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What Needs to be Done?






Gender Mainstreaming

Gender mainstreaming is a comprehensive strategy aimed at achieving greater gender equality. This is attained by integrating a gender perspective into existing mainstream institutions and all programmatic areas or sectors, such as trade, health, education, environment, and transportation. UNDP Toolkit

The concept of bringing gender issues into the mainstream of society came up for the first time after the Third World Conference on Women (Nairobi, 1985). It was clearly established as a global strategy for promoting gender equality in the Platform for Action adopted at the United Nations Fourth World Conference on Women, held in Beijing (China) in 1995 as a result of the low impact that different policies, programs and actions were achieving in terms of equality for women in society. It highlighted the necessity to ensure that gender equality is a primary goal in all area(s) of social and economic development. ILO

In July 1997, the United Nations Economic and Social Council (ECOSOC) defined the concept of gender mainstreaming as follows:

  • "Mainstreaming a gender perspective is the process of assessing the implications for women and men of any planned action, including legislation, policies or programmes, in any area and at all levels. It is a strategy for making the concerns and experiences of women as well as of men an integral part of the design, implementation, monitoring and evaluation of policies and programmes in all political, economic and societal spheres, so that women and men benefit equally, and inequality is not perpetuated. The ultimate goal of mainstreaming is to achieve gender equality." ILO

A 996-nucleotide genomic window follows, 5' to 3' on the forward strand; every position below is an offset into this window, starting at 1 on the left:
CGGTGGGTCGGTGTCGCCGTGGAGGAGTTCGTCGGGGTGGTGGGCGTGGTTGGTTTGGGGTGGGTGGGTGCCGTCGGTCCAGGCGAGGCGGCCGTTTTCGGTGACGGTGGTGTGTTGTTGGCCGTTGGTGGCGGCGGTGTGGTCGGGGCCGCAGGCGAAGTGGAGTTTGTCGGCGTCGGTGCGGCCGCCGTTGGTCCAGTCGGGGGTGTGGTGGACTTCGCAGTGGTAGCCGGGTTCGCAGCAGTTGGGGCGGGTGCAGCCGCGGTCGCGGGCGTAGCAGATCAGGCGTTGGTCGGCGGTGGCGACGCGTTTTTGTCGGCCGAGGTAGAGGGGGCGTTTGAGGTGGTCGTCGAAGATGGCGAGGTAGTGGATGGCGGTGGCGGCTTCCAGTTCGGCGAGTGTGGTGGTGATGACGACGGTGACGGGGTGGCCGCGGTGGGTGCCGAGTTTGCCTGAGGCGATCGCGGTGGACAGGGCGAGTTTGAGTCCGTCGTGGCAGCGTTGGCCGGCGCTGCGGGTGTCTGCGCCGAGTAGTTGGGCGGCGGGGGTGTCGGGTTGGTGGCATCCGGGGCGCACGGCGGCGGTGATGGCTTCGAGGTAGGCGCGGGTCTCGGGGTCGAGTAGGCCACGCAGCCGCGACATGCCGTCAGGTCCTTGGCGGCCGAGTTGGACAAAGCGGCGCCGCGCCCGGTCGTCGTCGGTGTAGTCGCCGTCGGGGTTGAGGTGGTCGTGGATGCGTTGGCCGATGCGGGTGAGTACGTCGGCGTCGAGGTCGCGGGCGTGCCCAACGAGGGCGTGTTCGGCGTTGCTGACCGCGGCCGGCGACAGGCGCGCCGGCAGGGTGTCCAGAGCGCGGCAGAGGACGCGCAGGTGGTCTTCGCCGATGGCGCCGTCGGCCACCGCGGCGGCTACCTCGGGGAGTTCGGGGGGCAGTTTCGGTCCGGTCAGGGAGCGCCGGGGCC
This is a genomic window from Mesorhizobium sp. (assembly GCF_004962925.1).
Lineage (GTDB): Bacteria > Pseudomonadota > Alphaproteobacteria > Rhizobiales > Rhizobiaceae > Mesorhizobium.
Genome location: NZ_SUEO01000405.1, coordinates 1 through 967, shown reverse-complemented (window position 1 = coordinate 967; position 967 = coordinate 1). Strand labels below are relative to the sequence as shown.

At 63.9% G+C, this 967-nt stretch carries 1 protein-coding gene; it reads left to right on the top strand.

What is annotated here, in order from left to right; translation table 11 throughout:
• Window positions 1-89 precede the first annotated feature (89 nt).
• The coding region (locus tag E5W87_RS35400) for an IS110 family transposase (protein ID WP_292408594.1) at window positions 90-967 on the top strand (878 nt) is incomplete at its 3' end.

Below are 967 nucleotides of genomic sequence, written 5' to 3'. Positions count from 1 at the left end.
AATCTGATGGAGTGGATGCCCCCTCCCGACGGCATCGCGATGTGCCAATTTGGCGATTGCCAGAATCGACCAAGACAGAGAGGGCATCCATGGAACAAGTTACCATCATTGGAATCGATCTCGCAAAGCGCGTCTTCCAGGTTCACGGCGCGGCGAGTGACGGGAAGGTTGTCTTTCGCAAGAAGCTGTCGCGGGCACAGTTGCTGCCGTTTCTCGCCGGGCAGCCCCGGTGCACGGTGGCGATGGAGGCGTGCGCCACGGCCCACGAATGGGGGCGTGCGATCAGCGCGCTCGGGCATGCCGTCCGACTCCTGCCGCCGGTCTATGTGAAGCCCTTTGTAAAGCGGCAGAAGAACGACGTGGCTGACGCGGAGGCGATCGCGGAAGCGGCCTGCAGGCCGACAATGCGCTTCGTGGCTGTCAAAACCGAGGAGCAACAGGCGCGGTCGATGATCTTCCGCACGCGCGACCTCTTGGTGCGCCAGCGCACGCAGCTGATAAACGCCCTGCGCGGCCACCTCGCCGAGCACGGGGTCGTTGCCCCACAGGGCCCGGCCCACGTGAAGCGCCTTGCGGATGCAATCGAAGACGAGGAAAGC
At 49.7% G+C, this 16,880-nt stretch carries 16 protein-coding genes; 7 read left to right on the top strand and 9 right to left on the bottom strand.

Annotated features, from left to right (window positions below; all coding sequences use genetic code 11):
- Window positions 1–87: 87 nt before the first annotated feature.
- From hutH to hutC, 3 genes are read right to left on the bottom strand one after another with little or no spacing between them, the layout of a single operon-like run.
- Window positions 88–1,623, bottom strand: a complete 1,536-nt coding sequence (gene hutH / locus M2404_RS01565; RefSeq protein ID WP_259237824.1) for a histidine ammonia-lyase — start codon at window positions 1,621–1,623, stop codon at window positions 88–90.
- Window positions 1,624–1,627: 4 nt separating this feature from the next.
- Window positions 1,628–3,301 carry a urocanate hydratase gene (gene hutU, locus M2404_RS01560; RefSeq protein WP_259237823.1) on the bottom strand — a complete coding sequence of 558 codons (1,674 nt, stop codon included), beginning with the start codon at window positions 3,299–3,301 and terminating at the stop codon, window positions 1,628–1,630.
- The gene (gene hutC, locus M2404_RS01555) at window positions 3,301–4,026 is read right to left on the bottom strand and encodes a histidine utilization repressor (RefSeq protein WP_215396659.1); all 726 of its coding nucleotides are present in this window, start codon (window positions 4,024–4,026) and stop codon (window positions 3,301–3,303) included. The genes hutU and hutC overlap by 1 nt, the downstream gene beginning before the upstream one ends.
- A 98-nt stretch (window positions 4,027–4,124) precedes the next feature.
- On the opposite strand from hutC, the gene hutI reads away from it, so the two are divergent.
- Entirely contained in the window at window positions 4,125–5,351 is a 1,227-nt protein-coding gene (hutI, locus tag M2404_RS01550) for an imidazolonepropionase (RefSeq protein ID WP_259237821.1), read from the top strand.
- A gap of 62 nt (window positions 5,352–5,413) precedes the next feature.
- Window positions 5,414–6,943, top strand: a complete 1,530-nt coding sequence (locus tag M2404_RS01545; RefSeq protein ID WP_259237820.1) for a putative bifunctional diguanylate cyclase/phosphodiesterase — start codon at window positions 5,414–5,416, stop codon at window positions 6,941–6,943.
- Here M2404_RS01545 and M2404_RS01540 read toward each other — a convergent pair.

Mainstreaming includes gender-specific activities and affirmative action, whenever women or men are in a particularly disadvantageous position. Gender-specific interventions can target women exclusively, men and women together, or only men, to enable them to participate in and benefit equally from development efforts. Gender Mainstreaming seeks to transform unequal social and institutional structures to realize the full creative and productive potential of women to reduce vulnerability and enhance efficiency and effectiveness of development projects and programmes. All entities within the United Nations are encouraged to give greater attention to gender perspectives in their work programmes and to support the efforts of Member States. ILO

2015-2020 Gender Plan of Action

The Convention on Biological Diversity has developed a 2015-2020 Gender Plan of Action, which defines the Secretariat’s role in stimulating and facilitating efforts, both in-house and with partners and Parties at the national, regional, and global levels to overcome constraints and take advantage of opportunities within its work. It also sets out actions that may be undertaken by Parties to mainstream gender in work under the Convention. The Sustainable Development Goals emphasize clear linkages between gender equality, poverty alleviation, biodiversity conservation and sustainable development. Such insights should be included into our outlook and approach to reversing biodiversity loss, reducing poverty and improving human well-being.

  • United Nations
  • United Nations Environment Programme